As a newbie I am curious why given our strength currently deployed and the importance of tackling the Chinese Army early ( given the way they build infrastructure so rapidly) why our political leadership and our EAM have found it prudent to just watch and wait? Given the winter temperatures could there be a chance that our T90 tanks/Bofors guns etc. could get immobilised by the cold weather. While the comparison may not be appropriate and from my experience of cold Canadian winters, cars would have block heaters that would be plugged in overnight. While war is a dreadful, the salami slicing is difficult to accept
The altitude affects the PLA more than us (its not so much the cold, but the altitude). I've spent winter in Siberia. Its a picnic compared to 15,000
feet in north Sikkim or Ladakh.
Indian soldiers need to go back not more than 100 km, to rotate and rest at a lower altitude, after a stint at over 15,000 feet (Leh is at 11000 ft). The whole of the Tibet plateau is at 15000 ft, the Chinese will have to move back over 1000 km (the distance to their base railhead) after about 3 months at those altitudes. It will be a 3000 km journey, if they mobilise the 76th and 77th armies.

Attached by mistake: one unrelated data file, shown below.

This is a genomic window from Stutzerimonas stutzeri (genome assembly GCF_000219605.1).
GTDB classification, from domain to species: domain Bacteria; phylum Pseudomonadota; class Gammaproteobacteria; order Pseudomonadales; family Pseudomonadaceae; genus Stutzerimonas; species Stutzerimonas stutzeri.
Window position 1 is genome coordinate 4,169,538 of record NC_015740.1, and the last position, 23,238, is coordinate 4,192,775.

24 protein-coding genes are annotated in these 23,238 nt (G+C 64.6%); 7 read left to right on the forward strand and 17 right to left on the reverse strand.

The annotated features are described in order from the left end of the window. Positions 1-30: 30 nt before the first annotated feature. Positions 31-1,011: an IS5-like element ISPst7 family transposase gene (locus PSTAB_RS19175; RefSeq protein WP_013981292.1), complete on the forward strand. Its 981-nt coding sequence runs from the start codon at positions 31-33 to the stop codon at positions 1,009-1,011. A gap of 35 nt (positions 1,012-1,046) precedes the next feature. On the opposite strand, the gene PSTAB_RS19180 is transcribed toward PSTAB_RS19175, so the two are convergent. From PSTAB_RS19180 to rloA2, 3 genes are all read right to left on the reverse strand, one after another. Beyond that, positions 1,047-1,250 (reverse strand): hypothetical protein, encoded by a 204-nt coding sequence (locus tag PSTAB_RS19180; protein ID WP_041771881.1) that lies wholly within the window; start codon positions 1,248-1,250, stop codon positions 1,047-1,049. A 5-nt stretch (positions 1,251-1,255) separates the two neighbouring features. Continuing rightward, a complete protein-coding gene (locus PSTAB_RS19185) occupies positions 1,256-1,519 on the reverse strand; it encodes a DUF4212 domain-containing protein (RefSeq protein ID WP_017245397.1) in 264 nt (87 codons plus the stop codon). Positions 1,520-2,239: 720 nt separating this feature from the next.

All the infra in the world cannot alter how the human body behaves.
Altitude and cold also affect vehicles. The PLA is way more dependent on them than we are.
The altitude and cold favour the defender. You expend a lot less energy resting in your dug in position, than advancing towards it.
Advancing vehicles (after a journey of several hundred km from the railhead in Xinjiang) are far more likely to break down than those dug in - our repair workshops are a lot closer to the front.
I'm not even considering the fact that a large proportion of our infantry are from the mountains and have spent most of their lives at high altitude and that we've spent decades figuring out how to operate at high altitude. IA is the only army in the world permanently deployed at high altitude.